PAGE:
First Extraordinary Session of Arkansas’s 94th General Assembly

Last Friday, Gov. Sanders announced she was calling the Legislature to the Capitol for a Special Session to pass tax cuts, clean up conflicts within the LEARNS Act, and make changes to the state’s Freedom of Information Act (FOIA).

Every issue we work on connects to taxes. The state needs public dollars to fund the public investments we all care about. Over the past decade, Arkansas policymakers have repeatedly cut personal and corporate income tax rates, adding up to more than $1.6 billion cut from our state budget annually, with the benefits overwhelmingly flowing to people and companies at the very top.

On Thursday, SB8 cleared its final hurdle on its way to the Governor’s desk. SB8 permanently drops the state’s already-low top personal income tax rate down to 4.4% from its current 4.7%, as well as reduces the rate on corporate income to 4.8% from its current 5.1%. SB8 gives a one-time, nonrefundable tax credit to some Arkansans. Even with this credit, the bill offers only meager benefits to most low- and middle-income taxpayers, versus a permanent windfall to our state’s wealthiest households and corporations. The corporate and individual income tax cuts will cost the state $222 million per year in public dollars.

While we did not get the legislative win we had hoped for, we are proud of the work of our partners and fellow advocates in raising awareness about the importance of a robust state budget. We all want Arkansas’s children to thrive, so we must insist on ensuring the state can provide for the well-being of kids who depend on things like an adequately funded state foster care system, summer reading programs, health care for children and families, pre-K, and a strong public education system.

Everyday Arkansans really showed their strength at the Capitol this week in the fight against a major effort to weaken our state’s public records law (FOIA). The proposed changes would have made Arkansas Advocates’ work much harder by shielding from the public many documents we use to do our jobs here. Though a new law passed this week does make changes to FOIA, the changes didn’t gut the law, thanks to the public’s intervention.

So, Thank YOU!

Thank you to everyone who called, emailed or reached out to your legislator in any way during this brief session. Despite the media’s primary focus this week being on FOIA, you helped keep tax cuts in the conversation. And we are confident there were more No votes on the bills than if we hadn’t been making good noise.

If you’d like to say Thank You to the legislators who voted No, you can find the list of how they voted here: Senate and House.

Tax Cuts in the News

Even when the bills we oppose pass, or the bills we support don’t, we are encouraged to see the issues we care about gaining traction in the media. The more people we can help to understand the importance of a strong state budget and the risks posed by repeated tax cuts, the better our chances are at keeping our lawmakers from completely eliminating income taxes. 

Here are links to some of the coverage we tracked:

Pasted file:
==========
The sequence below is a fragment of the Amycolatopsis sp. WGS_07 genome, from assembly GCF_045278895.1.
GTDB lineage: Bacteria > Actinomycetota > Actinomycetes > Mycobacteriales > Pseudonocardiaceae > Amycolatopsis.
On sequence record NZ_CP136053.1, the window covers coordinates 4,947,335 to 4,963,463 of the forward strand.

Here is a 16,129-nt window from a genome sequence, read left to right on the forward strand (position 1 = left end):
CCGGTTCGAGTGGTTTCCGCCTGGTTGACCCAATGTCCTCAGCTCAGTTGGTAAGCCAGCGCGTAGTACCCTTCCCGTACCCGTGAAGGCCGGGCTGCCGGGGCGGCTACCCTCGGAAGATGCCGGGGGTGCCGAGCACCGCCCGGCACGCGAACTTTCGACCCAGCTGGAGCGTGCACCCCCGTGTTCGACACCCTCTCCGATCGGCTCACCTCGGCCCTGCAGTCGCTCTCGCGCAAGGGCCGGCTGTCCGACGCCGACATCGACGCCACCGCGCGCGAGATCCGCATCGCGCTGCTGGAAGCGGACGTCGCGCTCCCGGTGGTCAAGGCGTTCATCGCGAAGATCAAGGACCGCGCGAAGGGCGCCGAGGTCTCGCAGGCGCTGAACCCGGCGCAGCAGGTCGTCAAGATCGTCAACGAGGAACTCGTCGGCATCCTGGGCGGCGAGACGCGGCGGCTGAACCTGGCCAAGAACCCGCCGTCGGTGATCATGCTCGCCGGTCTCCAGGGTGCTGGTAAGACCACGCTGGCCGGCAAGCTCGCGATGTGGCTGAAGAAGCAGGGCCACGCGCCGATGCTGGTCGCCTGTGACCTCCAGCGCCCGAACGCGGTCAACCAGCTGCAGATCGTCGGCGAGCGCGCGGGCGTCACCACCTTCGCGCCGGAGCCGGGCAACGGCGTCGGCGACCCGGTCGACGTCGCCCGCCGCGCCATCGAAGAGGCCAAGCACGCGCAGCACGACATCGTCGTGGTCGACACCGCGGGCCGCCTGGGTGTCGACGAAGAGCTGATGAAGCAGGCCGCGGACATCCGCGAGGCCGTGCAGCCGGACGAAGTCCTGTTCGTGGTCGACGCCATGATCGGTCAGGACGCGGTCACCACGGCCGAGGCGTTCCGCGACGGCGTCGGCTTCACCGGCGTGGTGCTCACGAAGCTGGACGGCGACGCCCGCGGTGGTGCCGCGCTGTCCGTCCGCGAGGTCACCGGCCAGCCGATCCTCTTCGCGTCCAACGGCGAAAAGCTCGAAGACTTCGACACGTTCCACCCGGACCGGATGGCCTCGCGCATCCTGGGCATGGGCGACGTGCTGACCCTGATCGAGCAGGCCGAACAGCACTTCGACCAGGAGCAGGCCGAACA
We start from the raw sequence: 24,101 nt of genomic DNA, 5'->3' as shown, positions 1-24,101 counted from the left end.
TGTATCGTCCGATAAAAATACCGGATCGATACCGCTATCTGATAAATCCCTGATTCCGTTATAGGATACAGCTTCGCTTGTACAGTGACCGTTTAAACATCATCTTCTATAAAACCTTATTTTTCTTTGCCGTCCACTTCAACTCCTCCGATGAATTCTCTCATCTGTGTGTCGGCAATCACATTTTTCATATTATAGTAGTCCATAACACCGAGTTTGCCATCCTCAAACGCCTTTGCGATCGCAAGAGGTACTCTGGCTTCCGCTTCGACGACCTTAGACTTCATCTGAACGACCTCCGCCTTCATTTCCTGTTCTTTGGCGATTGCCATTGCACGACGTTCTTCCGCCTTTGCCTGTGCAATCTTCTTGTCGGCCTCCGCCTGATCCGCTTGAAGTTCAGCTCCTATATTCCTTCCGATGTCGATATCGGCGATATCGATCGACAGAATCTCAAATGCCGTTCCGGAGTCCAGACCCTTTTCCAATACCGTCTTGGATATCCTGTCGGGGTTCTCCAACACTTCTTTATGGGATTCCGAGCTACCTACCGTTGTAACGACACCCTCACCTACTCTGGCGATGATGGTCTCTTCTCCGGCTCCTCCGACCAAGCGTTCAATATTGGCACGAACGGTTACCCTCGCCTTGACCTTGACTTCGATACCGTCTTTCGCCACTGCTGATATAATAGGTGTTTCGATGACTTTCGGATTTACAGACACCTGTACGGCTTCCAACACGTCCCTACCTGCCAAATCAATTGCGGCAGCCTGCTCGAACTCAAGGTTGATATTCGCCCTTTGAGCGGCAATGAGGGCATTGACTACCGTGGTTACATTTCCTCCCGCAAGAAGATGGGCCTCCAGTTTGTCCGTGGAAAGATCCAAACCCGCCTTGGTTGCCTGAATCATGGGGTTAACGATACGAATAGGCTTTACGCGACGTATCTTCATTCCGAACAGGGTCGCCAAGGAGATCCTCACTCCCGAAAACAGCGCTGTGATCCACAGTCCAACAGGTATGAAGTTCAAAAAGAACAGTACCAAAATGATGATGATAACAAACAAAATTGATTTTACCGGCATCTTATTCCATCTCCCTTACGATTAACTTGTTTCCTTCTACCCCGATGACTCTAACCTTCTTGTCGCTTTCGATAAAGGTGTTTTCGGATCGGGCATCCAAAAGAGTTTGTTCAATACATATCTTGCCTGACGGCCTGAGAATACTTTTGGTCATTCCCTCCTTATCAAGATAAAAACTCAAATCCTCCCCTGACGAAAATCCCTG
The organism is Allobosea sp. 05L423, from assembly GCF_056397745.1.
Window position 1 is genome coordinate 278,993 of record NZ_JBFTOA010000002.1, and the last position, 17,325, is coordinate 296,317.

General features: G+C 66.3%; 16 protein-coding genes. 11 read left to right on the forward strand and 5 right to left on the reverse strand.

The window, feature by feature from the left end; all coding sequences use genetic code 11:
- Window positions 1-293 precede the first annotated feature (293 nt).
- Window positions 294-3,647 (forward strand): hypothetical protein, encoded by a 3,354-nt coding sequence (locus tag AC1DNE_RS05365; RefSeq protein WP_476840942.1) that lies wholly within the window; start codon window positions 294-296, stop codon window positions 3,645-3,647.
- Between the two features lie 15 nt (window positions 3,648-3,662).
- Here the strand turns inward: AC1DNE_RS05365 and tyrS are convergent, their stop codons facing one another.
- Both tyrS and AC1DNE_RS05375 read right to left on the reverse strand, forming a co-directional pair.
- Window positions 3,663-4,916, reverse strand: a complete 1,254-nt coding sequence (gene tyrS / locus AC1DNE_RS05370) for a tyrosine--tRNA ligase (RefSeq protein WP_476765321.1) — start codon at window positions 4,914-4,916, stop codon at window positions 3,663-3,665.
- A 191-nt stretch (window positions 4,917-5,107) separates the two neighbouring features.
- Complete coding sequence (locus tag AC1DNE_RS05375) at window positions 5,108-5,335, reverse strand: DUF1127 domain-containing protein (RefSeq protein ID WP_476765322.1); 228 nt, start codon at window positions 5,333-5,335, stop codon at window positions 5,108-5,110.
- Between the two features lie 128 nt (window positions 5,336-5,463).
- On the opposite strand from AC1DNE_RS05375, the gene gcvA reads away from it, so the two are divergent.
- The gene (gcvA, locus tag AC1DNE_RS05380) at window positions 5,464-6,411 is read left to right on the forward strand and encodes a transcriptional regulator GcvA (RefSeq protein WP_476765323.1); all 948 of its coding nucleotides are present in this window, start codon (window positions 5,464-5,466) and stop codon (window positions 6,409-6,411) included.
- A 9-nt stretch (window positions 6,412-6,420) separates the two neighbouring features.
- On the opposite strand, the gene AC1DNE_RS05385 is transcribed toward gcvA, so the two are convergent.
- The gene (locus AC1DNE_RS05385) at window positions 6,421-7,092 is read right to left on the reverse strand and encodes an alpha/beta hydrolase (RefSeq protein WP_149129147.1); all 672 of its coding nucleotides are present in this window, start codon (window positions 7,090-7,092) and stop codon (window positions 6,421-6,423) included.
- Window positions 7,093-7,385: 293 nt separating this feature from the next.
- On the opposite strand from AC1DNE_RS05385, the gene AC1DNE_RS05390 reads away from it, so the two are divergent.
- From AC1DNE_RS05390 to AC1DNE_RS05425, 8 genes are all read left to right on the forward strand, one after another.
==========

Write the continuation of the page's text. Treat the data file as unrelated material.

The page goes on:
Arkansas Coalition for Strong Families

A lot of the work this week, and in the months leading up to this special session, has been led by the Arkansas Coalition for Strong Families. The coalition is a group of organizations around the state working on mental health care, education, disability rights, racial equity, family economic well-being, and more. Though the organizations each advocate on different issues, the coalition came together to create a shared vision of some of the programs the state government would invest in if it put children, families and the places they live, work, and play, first. 

AACF is a part of and provides staffing for the coalition, which is currently comprised of 15 member organizations. The coalition hosted a rally to Invest in Our Future, in opposition to the proposed tax cuts, on Tuesday, September 12. You can watch a recording of the rally here.

For more information, visit arstrongfamilies.org, or click here to sign up for action alerts from the coalition.

All the Bills that Passed

Here is the list of the bills that passed during the Special Session, along with a brief description.

HB1002 (SB3) prohibits the state government from requiring any form of COVID-19 vaccine for its employees, except in pre-approved circumstances where federal funding is at risk. Read about this here.

HB1004 (SB1) establishes a reserve fund for the state using some of the budget “surplus.” The account will be used to fund state programs and services in the event all the tax cuts lead to insufficient revenue. 

HB1005 (SB4) requires schools to keep all exterior doors locked at all times.

HB1006 (SB6) changes the effective date of a law that prohibits the early release of someone convicted of certain felonies while in possession of a firearm.

SB5 makes a correction to the Governor’s education reform bill, the LEARNS ACT. The way the bill was originally written, students with disabilities were at risk of losing their state funding to attend private schools. The new bill ensures these students will continue to receive funding to remain in their placement.

SB8, as mentioned above, permanently drops the state’s top personal income tax rate to 4.4% from its current 4.7%, as well as reduces the rate on corporate income to 4.8% from its current 5.1%. It also gives a one-time, nonrefundable $150 tax credit to Arkansans earning less than $90,000 a year. (See a lot of news stories in the section above.)

SB10 was the Legislature’s eighth and final attempt to amend the state’s Freedom of Information Act. The version that passed exempts security-related records pertaining to the Governor and other constitutional officers from FOIA disclosure requirements. Read about this here and here.